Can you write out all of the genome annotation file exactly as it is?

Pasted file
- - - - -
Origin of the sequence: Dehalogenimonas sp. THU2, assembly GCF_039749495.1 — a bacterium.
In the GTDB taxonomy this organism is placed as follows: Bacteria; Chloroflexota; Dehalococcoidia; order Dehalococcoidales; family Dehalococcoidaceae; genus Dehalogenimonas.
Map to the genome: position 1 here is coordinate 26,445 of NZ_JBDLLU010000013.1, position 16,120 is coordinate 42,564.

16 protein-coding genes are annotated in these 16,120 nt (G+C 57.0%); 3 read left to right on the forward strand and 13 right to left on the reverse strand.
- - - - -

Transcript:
Origin of the sequence: Dehalogenimonas sp. THU2, assembly GCF_039749495.1 — a bacterium.
In the GTDB taxonomy this organism is placed as follows: Bacteria; Chloroflexota; Dehalococcoidia; order Dehalococcoidales; family Dehalococcoidaceae; genus Dehalogenimonas.
Map to the genome: position 1 here is coordinate 26,445 of NZ_JBDLLU010000013.1, position 16,120 is coordinate 42,564.

16 protein-coding genes are annotated in these 16,120 nt (G+C 57.0%); 3 read left to right on the forward strand and 13 right to left on the reverse strand.